There's something special about photographing a wedding. After all, it is the most important day in a woman's life (so they say...). But just as much enjoyment as shooting a wedding comes with, it also does come with a lot of pressure. I am no professional photographer, but I am not an amateur either; I'm somewhere in the middle, I guess.
I am at a stage where I don't feel comfortable charging a lot of money, if any, for wedding photography. Although I keep on developing my skills, learning different angles and secret camera tricks, I still have a lot to learn.
A few months ago, I was asked to photograph a wedding, and knowing the responsibility that comes with such project, I almost wanted to decline the offer, although it sounded like such an exciting idea to me. The way I see it, you have two options: you either don't charge anything and use the whole thing as a learning experience (which means you don't have the pressure to 'have to do a good job' and you can take your time to explore different ideas with your camera); or you charge very little but make it very clear to the couple that you are still learning. And this last one comes with quite a few challenges...firstly, they might choose to still keep you, but they'll want to hire another photographer just in case...(I'm talking a professional photographer particularly exceptional at shooting weddings). At the end of the day, if you mess up these photographs, there's no chance for a do-over, so you must understand the implications that messing up those photographs would have. And finally, if you end up having to share the photographic opportunities with another photographer who has way more experience than you do...things get a little tricky.
As the person with less experience, I have had to step back and let the other photographer take charge on a few occasions. And no, this isn't a particularly nice feeling. You do feel worthless. You will start questioning what the hell you are doing there and you will start asking yourself what's the point? But see, that's the beauty of it. That's when you need to get creative; that's when you need to carefully watch what the other photographers are doing, how they hold their cameras, how they position themselves, what creative photo ideas they come up with...but you won't be able to do this the first time. When it first happens to you, you will feel worthless. You will want to cry. You will want to fight with the other photographer. You will want them to get out of your way because they're in the way of your shots. It's hard!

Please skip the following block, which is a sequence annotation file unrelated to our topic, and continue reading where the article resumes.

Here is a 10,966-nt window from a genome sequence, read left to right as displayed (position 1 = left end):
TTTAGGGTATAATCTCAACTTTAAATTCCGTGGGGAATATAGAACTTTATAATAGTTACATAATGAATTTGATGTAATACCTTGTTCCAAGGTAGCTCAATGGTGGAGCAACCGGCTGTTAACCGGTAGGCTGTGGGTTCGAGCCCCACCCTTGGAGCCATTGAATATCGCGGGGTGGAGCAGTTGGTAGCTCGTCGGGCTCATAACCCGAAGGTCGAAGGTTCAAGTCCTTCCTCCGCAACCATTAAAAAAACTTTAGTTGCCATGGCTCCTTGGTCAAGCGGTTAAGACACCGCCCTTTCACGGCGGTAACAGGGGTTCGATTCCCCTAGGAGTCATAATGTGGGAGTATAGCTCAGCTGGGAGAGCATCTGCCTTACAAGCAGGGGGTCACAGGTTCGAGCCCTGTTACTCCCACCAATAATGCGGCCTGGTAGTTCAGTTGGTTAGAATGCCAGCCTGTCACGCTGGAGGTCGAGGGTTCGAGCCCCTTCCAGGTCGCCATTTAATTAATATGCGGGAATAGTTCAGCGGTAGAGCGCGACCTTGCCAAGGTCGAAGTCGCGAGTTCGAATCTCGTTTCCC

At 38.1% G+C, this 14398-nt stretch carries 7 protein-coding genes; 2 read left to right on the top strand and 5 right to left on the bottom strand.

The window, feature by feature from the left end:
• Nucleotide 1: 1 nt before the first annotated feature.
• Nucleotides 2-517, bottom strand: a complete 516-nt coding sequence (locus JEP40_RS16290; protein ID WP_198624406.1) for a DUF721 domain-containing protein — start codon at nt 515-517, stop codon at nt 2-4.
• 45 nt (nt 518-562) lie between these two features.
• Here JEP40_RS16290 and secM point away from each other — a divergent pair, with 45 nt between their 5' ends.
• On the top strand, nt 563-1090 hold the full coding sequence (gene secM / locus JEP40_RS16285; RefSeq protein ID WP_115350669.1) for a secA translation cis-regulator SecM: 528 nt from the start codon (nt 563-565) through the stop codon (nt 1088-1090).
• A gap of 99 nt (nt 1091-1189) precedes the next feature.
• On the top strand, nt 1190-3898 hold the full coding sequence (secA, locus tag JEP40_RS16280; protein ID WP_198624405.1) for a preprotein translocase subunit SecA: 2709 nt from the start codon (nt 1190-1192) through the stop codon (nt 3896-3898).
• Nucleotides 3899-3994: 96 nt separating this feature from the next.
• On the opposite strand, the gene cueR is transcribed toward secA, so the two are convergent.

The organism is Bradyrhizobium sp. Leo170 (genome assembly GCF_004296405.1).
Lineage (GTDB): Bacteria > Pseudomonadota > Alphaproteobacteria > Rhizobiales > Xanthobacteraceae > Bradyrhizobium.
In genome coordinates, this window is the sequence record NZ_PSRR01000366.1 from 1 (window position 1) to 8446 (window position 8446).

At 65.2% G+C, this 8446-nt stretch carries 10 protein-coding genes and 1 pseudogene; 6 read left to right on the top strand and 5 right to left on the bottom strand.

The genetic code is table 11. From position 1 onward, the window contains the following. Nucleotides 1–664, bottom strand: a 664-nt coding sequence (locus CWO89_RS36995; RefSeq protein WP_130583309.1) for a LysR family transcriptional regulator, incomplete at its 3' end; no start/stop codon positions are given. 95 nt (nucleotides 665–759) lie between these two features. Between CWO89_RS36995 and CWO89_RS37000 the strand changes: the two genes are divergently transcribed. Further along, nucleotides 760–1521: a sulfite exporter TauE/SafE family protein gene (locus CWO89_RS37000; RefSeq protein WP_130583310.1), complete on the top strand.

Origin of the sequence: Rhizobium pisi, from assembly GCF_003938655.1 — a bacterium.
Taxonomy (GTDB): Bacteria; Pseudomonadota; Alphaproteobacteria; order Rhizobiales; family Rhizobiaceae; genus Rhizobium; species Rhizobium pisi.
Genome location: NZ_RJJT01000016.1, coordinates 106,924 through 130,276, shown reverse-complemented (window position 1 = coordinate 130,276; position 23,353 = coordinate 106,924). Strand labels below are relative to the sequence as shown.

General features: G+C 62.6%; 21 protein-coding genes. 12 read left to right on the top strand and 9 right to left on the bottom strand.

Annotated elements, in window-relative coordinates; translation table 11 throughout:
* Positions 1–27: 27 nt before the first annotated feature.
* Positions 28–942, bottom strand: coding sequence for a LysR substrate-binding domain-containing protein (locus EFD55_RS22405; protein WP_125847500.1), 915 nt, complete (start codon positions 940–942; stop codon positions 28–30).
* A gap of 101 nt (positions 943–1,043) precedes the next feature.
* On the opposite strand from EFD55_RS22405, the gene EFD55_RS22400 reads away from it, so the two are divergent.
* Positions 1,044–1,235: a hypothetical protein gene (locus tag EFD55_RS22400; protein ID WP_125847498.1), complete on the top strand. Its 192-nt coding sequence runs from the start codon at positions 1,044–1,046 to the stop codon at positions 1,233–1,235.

A few months ago, I had the opportunity to photograph my very first wedding. I have made it very clear to the couple that I am no professional and still have lots to learn. I didn't charge for it, and it was up to them to decide if they wanted to hire another photographer to be there on the day. They didn't want to. They put all their trust in me - (talk about pressure...)!
I knew the bride, as she works for the same company I do, and after a lot of deliberation, I agreed to photograph her ceremony and party. And here's what I've learned from this experience: firstly, I need to get a proper flash for my camera. I thoroughly enjoyed photographing everything outside in the sun. The day was beautiful, not a cloud in the sky, but give me a dark church where I'm not allowed to use flash, or give me a dark room with very low natural light, and I struggle a little. The flash that comes with my canon simply doesn't do the job once the sun sets and it gets dark. I need to get a professional one.
Secondly, I also learned that I'd like to invest in a macro lens, a portrait lens. One that creates the perfect background blur, with sharp images. I sorted this one out pretty quickly, because I found a great deal on amazon a few weeks ago.
I have now started using this newly purchased lens, a Canon EF 40mm f/2.8 STM. I am still learning how to use it and what it can do. But I look forward to experimenting with this lens as much as possible.
After having gone through the whole process of editing the wedding photographs, I have also decided that I want to get more into portrait photography. And this is a newly discovery even for me!
I was never into portrait photography. I don't know why but I always found it 'boring'...maybe boring isn't the right word. Maybe I always found more beauty in nature than in people - I guess I've been somehow manipulated into thinking this way. But somehow, I am now fascinated by human expressions and emotions, and I can't wait to dive more into this. I want to keep learning, and I can't wait to combine portrait photography with creative photography. I look forward to experimenting with both.
Have you ever photographed a wedding? How did you deal with the pressure when you first started? Have you ever been in a position where you felt uncomfortable sharing the same space with another photographer? Let me know in the comments.